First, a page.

Prognostic factors for mortality with febrile neutropenia in hospitalized patients
AbstractBackground: Febrile neutropenia is a life-threatening complication of cancer treatment that results in hospitalization and delays cancer therapy. The aim of this study is to identify prognostic factors of patients admitted with febrile neutropenia.
Methods: A retrospective study via chart review without direct patient contact was conducted. All adults above 18 years with the diagnosis of febrile neutropenia hospitalized in University Medical Center in Lubbock, Texas, between January 2010 and December 2013 were reviewed. The data were analyzed with IBM SPSS statistics.
Results: One hundred twenty-seven patients were included in this study. The hospital mortality rate was 17.3%, and the 30-day mortality rate was 20.5%. The median length of stay (LOS) was eight days. Hematologic malignancies accounted for 66.1% of the patients. On multivariate analysis, the in-hospital mortality rate was associated with fever duration (adjusted odds ratio [OR] 7.19; 95% CI 1.06-50.00; p <0.04), abnormal liver function tests (adjusted OR 63.72; 95% CI 5.95-682.07; p <0.001), ICU admission (OR 45.78; 95% CI 4.97-420.99; p <0.001) and positive culture (adjusted OR 12.71; 95% CI 1.14-142; p <0.039). The independent risk factors for a 30-day mortality rate were abnormal liver enzymes (OR 48.38; 95% CI 5.27-444.29; p <0.001), ICU admission (OR 63.66; 95% CI 5.96-680.30; p <0.001) and fever duration more than four days (OR 8.26; 95% CI 1.11-62.50; p=0.039). The data indicated that diagnosis of hematologic malignancies (OR 4.06; 95% CI 1.34-12.31 p=0.013), fever duration (adjusted OR 6.29; 95% CI 1.81-21.92; p 0.004) and neutropenic duration more than five days (OR 3.68; 95% CI 1.44-9.40 p=0.007) were associated with LOS more than eight days.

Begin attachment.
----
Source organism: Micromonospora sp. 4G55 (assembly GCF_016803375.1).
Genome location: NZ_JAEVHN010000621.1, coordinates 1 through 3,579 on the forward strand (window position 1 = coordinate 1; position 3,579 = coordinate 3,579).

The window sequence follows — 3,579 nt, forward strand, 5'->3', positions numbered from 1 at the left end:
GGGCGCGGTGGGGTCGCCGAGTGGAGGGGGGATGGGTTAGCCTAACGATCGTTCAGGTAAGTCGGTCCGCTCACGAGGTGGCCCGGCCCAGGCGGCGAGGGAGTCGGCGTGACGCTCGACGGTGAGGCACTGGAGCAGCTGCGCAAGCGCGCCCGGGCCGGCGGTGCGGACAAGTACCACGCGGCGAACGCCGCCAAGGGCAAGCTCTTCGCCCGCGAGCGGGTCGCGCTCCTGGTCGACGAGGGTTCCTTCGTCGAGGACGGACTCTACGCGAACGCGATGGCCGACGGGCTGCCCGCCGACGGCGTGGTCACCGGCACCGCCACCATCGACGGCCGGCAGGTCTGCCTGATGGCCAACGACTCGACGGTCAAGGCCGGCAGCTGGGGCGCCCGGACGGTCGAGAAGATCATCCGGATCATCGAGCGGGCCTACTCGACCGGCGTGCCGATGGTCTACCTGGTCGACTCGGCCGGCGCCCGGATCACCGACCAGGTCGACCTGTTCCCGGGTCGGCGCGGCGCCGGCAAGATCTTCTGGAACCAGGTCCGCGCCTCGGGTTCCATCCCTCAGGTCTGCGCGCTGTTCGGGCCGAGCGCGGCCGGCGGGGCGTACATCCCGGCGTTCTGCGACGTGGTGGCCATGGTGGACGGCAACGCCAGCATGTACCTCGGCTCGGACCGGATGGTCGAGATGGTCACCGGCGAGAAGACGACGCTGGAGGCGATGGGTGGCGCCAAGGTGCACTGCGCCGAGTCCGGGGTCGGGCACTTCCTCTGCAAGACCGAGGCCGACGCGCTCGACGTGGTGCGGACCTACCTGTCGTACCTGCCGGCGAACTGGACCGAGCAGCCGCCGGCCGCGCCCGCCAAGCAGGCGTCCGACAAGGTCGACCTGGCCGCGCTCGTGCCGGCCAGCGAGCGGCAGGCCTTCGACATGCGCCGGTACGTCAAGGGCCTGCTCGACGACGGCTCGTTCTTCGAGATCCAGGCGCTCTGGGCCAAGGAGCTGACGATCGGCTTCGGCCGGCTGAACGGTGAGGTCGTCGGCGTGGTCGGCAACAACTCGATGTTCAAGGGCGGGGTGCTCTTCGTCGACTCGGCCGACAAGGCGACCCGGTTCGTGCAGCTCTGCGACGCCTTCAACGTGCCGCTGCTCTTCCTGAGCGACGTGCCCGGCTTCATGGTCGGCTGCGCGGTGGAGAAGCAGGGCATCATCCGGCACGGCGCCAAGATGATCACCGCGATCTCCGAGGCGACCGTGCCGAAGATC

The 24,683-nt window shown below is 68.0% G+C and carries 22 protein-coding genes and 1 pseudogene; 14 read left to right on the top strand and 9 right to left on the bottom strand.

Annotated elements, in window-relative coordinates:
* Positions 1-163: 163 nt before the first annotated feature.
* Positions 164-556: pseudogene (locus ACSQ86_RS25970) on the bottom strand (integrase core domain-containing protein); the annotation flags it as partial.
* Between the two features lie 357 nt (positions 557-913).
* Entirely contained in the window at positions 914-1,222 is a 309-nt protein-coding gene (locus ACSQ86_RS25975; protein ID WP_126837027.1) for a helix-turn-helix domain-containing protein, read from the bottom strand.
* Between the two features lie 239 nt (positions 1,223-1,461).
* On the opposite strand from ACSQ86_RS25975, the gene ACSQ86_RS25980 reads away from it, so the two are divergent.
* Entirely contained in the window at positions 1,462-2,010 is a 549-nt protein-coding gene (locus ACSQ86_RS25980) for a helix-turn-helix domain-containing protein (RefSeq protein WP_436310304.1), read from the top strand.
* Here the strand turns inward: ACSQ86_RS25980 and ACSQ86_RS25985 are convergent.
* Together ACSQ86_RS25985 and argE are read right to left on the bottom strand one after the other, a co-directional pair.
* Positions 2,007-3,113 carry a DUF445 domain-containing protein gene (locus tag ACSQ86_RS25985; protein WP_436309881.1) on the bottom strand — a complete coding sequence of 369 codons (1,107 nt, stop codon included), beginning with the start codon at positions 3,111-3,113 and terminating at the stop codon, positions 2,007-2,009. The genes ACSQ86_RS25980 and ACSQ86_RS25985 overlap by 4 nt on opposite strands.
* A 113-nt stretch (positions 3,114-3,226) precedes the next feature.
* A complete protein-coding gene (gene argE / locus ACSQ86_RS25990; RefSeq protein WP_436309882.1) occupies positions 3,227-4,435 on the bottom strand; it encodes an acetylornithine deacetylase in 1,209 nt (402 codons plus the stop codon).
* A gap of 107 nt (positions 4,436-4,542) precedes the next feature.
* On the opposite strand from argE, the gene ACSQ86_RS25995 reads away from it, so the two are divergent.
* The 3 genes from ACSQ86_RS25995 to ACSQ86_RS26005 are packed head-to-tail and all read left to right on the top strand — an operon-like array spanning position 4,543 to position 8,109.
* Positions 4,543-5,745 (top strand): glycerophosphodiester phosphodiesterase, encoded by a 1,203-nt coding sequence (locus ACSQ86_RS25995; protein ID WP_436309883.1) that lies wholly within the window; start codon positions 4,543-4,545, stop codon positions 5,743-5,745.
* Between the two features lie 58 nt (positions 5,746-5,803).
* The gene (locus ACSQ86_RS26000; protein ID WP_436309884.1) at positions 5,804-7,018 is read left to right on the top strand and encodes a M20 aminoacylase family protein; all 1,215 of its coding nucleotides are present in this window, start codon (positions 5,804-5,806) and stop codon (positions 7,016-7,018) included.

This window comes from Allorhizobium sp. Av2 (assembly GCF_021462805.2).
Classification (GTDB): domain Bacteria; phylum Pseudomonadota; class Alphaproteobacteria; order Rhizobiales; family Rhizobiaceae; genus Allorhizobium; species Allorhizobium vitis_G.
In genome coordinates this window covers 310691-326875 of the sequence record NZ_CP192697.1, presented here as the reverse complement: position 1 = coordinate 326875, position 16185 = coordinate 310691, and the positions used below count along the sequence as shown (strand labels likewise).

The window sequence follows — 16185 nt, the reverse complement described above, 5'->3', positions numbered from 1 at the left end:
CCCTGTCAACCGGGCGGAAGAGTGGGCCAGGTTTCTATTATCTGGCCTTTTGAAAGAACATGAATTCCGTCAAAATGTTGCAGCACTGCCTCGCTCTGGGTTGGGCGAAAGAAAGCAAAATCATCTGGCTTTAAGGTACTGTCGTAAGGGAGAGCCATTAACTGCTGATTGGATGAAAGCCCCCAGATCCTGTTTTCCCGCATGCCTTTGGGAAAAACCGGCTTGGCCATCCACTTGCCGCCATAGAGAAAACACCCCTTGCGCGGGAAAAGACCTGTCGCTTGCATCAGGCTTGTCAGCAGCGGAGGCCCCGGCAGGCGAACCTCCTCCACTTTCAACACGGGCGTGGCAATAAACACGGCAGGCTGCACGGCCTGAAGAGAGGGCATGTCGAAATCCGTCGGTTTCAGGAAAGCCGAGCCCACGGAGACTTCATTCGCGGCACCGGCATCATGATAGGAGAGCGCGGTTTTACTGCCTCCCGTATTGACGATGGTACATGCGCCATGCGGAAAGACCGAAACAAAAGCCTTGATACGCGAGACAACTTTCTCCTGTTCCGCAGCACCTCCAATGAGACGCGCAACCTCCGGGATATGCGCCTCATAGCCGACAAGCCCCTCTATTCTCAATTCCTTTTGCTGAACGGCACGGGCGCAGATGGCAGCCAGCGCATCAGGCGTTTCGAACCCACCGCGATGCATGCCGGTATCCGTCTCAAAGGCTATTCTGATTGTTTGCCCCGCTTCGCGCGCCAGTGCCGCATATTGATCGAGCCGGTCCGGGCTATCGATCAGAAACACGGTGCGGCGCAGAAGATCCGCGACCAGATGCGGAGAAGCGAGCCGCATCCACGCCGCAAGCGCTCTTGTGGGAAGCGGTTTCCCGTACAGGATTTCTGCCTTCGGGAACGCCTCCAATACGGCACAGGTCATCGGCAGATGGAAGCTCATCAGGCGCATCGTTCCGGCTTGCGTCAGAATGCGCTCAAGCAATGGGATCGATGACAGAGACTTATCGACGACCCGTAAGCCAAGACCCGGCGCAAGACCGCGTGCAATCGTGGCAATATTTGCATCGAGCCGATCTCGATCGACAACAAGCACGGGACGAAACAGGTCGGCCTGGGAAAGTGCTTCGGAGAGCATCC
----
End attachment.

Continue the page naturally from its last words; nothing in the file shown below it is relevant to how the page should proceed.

Conclusions: Febrile neutropenia in hospitalized patients results in a significant mortality rate. Factors associated with increased mortality include ICU admission and abnormal liver enzyme tests.
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